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Summary:

If you start out on a social network early on and that network grows over time, you can only keep up with that growth for so long because, at some point, the service will experience faster and bigger growth than you.

“All things digital are inherently vulnerable to inflation.”

via inoveryourhead.net

In my quest to get closer to understanding the value of one’s social media channel followers and fans, and the seeming non-stop challenge of trying to keep up with both growing and interacting with one’s audience, I was intrigued by a post from Julien Smith entitled “Follower Hyperinflation.” Smith is co-author of the book “Trust Agents: Using the Web to Build Influence.”

Follower Inflation

Smith’s post helped explain to me the concept of inflation in a social media following. If you start out on a social network early on and that network grows over time, you can only keep up with that growth for so long because, at some point, the service will experience faster and bigger growth than you. The result is that you end up with less “access” and have to make more effort to be able to reach more people. As Smith puts it, “100 friends yesterday has the same value as 200 today.” This feels to me like a never-ending vicious circle.

My own company sees this dynamic happen within our clients’ social media channels, and we believe there is inherently more value in an honestly-acquired following over time. We’ve been concerned our clients won’t appreciate the smaller but more meaningful numbers and understand that —  because of inflation- – we can’t necessarily get to the “big numbers” today as easily as we could a few years ago (not that we’d even recommend quantity over quality).

So here’s the burning question: How do we effectively scale up over time to keep growing and “managing” our audience?

Here’s what I don’t think we should do:

  1. Don’t buy followers.
  2. Don’t follow too many people at once hoping they’ll follow you back.
  3. Don’t spam as a tactic for getting your message out there.
  4. Don’t stress about the numbers of followers.

We’re getting too caught up in the numbers — and the wrong numbers at that — because of old media, marketing and advertising language. I talked about this before in “The Problem with Social Media.”

Let’s Remember Value

Regardless of the number of ratios and formulas we cook up to better measure and explain the “value” of our social media channel friends, fans and followers, social media marketing is not and should not be a pure numbers game. The real value comes over time when your followers become customers and then enthusiastic evangelists of your brand. You can’t buy that. You can’t inflate that. You can’t put a formula to that other than this:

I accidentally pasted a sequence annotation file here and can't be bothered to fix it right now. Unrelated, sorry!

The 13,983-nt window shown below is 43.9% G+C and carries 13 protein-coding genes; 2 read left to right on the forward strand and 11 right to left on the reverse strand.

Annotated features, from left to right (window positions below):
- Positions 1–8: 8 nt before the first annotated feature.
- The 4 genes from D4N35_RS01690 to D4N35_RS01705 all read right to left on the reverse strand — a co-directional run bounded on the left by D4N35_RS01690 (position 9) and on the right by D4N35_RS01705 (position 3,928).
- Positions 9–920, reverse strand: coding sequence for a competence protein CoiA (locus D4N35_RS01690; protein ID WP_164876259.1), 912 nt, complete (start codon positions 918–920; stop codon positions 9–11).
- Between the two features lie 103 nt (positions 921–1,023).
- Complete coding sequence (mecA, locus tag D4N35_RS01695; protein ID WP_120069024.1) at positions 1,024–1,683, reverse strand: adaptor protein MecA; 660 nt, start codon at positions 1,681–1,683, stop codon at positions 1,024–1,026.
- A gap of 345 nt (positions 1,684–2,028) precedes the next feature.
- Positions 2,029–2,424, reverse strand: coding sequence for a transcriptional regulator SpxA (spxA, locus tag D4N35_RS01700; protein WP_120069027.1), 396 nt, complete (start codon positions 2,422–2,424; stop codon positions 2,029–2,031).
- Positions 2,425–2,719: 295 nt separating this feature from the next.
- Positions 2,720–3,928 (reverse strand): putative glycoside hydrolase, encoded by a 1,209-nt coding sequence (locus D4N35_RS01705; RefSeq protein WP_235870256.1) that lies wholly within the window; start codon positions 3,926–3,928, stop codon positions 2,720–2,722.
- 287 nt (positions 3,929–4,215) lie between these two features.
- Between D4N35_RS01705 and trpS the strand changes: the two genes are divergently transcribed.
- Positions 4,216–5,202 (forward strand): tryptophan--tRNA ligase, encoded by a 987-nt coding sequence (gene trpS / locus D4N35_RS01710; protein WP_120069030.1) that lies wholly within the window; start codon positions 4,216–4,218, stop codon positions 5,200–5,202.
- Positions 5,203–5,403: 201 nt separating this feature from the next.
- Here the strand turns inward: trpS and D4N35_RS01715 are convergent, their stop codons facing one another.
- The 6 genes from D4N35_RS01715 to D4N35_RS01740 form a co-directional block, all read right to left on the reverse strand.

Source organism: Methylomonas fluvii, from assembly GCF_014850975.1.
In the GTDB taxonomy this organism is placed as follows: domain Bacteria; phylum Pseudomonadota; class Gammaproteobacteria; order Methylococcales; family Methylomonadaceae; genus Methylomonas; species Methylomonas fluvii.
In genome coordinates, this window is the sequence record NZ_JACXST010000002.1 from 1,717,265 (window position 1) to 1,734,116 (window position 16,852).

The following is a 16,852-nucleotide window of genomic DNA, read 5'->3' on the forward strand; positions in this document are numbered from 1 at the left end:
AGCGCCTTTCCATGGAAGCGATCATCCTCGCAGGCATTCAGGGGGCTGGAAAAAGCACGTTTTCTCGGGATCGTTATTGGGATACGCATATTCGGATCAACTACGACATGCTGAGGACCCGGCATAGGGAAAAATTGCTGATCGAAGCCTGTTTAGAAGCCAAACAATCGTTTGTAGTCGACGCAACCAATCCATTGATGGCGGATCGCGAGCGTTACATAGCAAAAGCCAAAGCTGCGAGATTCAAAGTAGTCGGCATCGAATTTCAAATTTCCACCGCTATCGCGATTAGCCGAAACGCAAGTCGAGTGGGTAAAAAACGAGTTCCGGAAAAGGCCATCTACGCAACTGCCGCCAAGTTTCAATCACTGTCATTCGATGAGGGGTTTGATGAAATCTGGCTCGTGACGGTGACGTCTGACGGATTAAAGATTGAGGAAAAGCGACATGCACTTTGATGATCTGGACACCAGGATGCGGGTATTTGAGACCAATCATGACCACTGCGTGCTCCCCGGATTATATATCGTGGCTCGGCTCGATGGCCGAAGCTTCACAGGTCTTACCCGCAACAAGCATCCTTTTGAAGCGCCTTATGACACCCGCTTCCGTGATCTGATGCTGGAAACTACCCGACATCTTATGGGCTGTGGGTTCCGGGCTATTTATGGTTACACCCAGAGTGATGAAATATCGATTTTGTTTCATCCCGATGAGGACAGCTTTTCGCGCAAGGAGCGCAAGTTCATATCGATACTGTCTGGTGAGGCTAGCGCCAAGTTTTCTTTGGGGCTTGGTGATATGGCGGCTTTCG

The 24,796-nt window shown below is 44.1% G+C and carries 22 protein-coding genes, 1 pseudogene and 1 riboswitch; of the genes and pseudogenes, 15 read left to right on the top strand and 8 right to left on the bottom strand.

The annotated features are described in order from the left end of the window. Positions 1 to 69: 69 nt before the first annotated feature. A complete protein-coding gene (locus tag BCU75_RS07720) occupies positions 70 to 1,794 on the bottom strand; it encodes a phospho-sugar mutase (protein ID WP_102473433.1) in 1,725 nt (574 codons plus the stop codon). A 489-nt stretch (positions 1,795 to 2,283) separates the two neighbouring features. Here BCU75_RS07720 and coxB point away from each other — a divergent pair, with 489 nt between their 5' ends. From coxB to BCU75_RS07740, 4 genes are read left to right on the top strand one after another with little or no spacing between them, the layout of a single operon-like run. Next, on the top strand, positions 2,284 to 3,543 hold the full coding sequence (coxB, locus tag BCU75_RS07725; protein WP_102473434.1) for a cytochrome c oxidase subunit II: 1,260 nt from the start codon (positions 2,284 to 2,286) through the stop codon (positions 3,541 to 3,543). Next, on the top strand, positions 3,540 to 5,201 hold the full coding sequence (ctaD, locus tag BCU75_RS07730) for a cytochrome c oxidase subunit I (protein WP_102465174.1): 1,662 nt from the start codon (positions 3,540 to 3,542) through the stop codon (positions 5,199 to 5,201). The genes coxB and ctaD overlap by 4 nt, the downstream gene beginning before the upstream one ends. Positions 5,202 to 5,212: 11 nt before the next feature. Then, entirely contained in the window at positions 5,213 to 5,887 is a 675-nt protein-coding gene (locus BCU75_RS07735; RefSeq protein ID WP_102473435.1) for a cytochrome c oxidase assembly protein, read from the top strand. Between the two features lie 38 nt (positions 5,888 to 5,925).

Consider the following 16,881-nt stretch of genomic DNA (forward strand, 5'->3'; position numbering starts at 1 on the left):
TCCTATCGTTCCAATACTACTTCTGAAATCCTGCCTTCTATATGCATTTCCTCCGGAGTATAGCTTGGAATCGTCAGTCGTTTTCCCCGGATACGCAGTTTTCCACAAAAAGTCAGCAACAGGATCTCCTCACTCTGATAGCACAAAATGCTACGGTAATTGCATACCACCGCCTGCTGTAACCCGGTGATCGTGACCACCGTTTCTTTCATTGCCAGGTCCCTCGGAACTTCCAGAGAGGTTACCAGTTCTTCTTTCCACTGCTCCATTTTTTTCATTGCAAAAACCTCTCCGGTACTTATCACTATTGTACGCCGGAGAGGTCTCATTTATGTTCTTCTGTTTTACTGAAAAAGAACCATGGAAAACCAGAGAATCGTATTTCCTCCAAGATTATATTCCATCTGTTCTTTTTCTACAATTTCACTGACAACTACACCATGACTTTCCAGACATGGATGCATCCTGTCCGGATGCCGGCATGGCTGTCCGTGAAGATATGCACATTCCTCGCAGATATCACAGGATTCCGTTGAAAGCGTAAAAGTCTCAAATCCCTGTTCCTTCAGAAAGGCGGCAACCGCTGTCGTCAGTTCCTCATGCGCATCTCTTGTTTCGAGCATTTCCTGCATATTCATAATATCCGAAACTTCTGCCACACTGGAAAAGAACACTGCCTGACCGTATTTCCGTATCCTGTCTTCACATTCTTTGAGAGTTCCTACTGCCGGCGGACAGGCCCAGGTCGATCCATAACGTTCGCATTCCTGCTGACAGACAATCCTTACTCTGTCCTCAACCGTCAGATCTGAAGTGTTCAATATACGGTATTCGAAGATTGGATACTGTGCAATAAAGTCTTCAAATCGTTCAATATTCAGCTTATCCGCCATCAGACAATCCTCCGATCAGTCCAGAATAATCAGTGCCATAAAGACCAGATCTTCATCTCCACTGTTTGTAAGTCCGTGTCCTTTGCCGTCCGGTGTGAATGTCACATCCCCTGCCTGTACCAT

• Do good work. Create a good product, have great customer service, etc.
  • Listen. What is being said about you is as important, if not more than, what you are saying about you.
  • Care. In social media channels where conversations are more intimate, people can really tell if you are paying lip service or paying attention.
  • Add value. What you bring to the conversations and communities better be relevant, thoughtful, and of real use to the community members (friends, fans, followers).
  • Be real. Authentic, transparent, honest — you know the drill, but are you doing it?

We should know this by now: Good business boils down to good relationships. Social media tools, networks and channels are just platforms to communicate more closely with others to build those relationships. How you use these tools is up to you. Just make sure you aren’t measuring the wrong numbers and ruining relationships because you’re too fixated on the numbers.

Stay tuned next Wednesday for the second part of “Rethinking the Value of Social Media,” where I’ll talk more specifically about re-framing the way we think about the measurement of our social media efforts.

How are you measuring social media’s value and how is it changing over time?

Flickr Creative Commons image by user Tambako the Jaguar

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  1. Another great post, Aliza. “Value” is certainly the buzzword du jour in social media, right along with “ROI,” but I think many discussions on these topics muddy the waters.

    Most businesses crave simplicity. Simple metrics, simple formulas for success, simple actions. The value that comes from real human interactions can’t be boiled down that easily, and isn’t always monetary, which is what makes “social media” challenging for businesses. Over time, hopefully, people will take a more nuanced approach. Until then, I think they’re going to keep looking for that silver bullet, that one number to rule them all, always missing the big picture…

  2. Jennifer Roberts Wednesday, August 18, 2010

    You make a really excellent point in your article “The real value comes over time when your followers become customers and then enthusiastic evangelists of your brand. ” The concept of allowing your customers the time to get to know you and your brand, I think is important if you want customers, who are enthusiastic evangelists. I also suspect it takes much longer to nurture an evangelist than it does to create a critic.

  3. Great post. So many seem to view it as a popularity contest, when you should focus on genuine followers/readers/friends, etc. Just like real life, haha.

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